Free same-day COVID antiviral pills now available for eligible New Yorkers: Mayor Adams

FILE PHOTO: A handout photo of an experimental COVID-19 treatment pill, called molnupiravir and being developed by Merck & Co Inc and Ridgeback Biotherapeutics LP
Molnupiravir COVID-19 antiviral pills.
Merck and Co Inc/Handout via REUTERS

New York City residents can get free same-day delivery of COVID-19 antiviral pills if they are eligible for the treatment option, Mayor Eric Adams announced Sunday.

The prescription pills are still in very short supply, so the city will give priority to people at risk of severe illness from the virus, including the immunocompromised and those over 65-years-old.

“We want to make sure that no one with COVID has to move throughout the city, especially for those who have immune compromised or our elderly. We want to bring it to you and we want you to take advantage of this,” Adams said during a press conference at Jacobi Medical Center in the Bronx on Jan. 30.

The two brands of pills authorized by the U.S. Food and Drug Administration late December, Paxlovid and molnupiravir, can help reduce severe symptoms for people who test positive for the virus.

They are most effective if taken soon after symptoms start and are another way of preventing hospitalization and death in addition to other treatments like monoclonal antibodies.

The medications require a prescription from a doctor and are currently distributed exclusively in the city by Alto Pharmacy until the federal government can stock up greater supply, according to City Hall.

Hizzoner also announced that the city had reached a 75% rate of full vaccination against COVID-19, including 86% for adults and 76% for adolescents aged 13-17. That’s more than 11 points above the national average of 63.7%, according to the Centers for Disease Control and Prevention

Children between 5-7-years-old still lag behind at just 36% for both doses, according to the city’s Health Commissioner Dave Chokshi.

“We do have more work to do, especially in getting our youngest vaccinated,” Chokshi said. “I urge all parents to extend the protection of vaccination to your kids, and to consult with your pediatrician on any lingering questions.”

The figures do not include the rates New Yorkers have received their booster shots.

Chokshi said that about 2.7 million extra doses had been administered so far, but the agency has not added any rates of those extra shots to its COVID data website yet, because officials want to better break it down whether vulnerable groups like those over 65-years-old are getting them.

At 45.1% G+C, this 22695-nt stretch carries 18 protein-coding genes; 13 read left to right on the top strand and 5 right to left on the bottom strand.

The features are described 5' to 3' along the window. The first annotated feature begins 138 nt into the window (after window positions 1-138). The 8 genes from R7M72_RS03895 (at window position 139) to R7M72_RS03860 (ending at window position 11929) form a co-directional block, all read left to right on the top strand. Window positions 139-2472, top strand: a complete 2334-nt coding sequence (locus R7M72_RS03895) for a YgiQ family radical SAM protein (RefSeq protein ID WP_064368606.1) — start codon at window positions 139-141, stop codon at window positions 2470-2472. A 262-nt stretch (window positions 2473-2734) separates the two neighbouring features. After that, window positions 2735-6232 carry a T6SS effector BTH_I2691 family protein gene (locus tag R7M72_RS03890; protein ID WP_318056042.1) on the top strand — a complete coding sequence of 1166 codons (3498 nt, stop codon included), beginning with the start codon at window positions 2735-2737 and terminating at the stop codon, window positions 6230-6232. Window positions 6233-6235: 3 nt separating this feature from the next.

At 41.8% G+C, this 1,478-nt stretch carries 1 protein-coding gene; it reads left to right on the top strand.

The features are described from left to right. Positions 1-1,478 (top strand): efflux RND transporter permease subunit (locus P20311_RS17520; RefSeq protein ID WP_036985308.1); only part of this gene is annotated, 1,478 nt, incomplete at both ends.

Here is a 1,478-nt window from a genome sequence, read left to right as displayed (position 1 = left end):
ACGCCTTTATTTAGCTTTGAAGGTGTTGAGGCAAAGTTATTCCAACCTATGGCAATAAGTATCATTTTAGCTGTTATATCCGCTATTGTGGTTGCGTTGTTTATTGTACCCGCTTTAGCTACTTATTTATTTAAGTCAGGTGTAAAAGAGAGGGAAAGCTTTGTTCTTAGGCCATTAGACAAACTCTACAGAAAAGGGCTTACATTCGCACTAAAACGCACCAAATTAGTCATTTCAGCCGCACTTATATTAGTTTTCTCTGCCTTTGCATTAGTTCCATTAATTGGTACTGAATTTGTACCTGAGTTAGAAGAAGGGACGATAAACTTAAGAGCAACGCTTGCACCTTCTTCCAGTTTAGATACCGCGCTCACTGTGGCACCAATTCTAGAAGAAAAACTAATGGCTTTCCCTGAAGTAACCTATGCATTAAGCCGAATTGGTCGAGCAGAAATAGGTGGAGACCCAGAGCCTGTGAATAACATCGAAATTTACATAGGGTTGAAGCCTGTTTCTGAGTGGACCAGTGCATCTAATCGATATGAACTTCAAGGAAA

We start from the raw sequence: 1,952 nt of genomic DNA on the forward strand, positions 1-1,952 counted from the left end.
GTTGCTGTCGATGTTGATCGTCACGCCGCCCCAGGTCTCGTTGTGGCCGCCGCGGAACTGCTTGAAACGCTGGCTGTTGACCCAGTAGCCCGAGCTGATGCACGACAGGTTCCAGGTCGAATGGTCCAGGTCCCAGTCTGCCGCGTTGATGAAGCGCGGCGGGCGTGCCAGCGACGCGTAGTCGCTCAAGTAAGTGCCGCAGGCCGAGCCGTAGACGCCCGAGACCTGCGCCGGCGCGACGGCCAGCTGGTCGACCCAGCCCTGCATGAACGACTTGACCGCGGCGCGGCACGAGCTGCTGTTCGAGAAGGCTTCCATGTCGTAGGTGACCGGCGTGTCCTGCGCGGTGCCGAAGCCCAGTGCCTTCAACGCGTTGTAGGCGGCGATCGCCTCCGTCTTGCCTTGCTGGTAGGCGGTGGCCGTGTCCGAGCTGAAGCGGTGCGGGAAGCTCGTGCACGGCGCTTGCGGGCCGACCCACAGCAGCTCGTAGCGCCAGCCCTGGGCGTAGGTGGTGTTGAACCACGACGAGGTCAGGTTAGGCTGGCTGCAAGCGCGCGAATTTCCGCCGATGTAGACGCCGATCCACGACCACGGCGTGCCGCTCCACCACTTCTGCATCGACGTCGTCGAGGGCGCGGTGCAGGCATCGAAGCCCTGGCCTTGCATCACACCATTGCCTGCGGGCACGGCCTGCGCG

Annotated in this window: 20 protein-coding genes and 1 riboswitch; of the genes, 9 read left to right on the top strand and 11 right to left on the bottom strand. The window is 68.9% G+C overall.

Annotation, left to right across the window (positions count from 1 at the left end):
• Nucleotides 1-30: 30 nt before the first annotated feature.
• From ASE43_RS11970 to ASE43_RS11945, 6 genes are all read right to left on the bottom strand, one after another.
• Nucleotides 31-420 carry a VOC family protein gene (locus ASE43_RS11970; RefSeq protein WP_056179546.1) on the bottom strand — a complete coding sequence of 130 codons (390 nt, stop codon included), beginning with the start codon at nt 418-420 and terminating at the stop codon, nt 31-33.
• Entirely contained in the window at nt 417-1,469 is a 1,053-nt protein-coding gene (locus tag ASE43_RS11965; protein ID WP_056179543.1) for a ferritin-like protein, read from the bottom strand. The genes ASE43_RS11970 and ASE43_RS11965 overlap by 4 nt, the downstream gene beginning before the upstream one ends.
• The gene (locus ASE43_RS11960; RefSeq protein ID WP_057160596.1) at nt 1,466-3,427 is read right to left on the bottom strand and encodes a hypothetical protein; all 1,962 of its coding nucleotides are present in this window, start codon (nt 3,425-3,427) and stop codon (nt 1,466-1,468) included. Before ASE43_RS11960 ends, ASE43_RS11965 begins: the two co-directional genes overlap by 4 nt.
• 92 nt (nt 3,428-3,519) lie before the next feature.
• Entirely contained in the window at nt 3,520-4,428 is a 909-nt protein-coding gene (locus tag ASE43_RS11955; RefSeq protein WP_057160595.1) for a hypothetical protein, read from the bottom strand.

“We want to be able to track not just in terms of who is getting the booster dose, what proportion, but particularly for the subgroups where booster doses are most important,” the city’s doctor said. “That is data that we’re working on compiling and will be put on our website along with everything else once that data is sufficiently valid.”

Mayor Adams and health leaders celebrated a rapidly declining positivity rate for the virus, which has nearly halved over the past week to 9%.

At the same time, millions of at-home tests have gone out to New Yorkers in recent weeks, raising questions as to whether the drop off in positive cases is linked to less people getting checked at testing sites and thus not reporting their results to the authorities.

Health officials said that the more than 100,000 daily PCR and antigen tests the city and private companies report still allows them to keep sufficient track of the virus’s spread.

“I can reassure everyone that we are still doing a very high number of PCR and laboratory reported antigen tests as well, and so that allows us to keep a bead on the trajectory of the pandemic,” according to Chokshi.

Other states and even some parts in New York, such as upstate Tompkins and Warren counties, have launched online portals for people to self-report at-home test results.

When asked about a similar reporting option in the Five Boroughs, the director of the city’s Test and Trace Corps Ted Long reiterated that officials don’t need any more data right now, adding that he is focusing efforts on connecting those who test positive to any resources they need.

“If we’re looking to gather more information if we need to, if we don’t do 100,000 tests today or something like that in the future, we always maintain the capability to do that,” said Long. “We’re thinking about this more about meeting people where they are because our surveillance system is so strong.”

The statewide Department of Health also does not keep track of the self-test results, according to agency spokesperson Erin Silk. 

New Yorkers who want to get antiviral COVID pills require a prescription through their doctors, or they can call 212-COVID19 to get connected to care and discuss treatment options.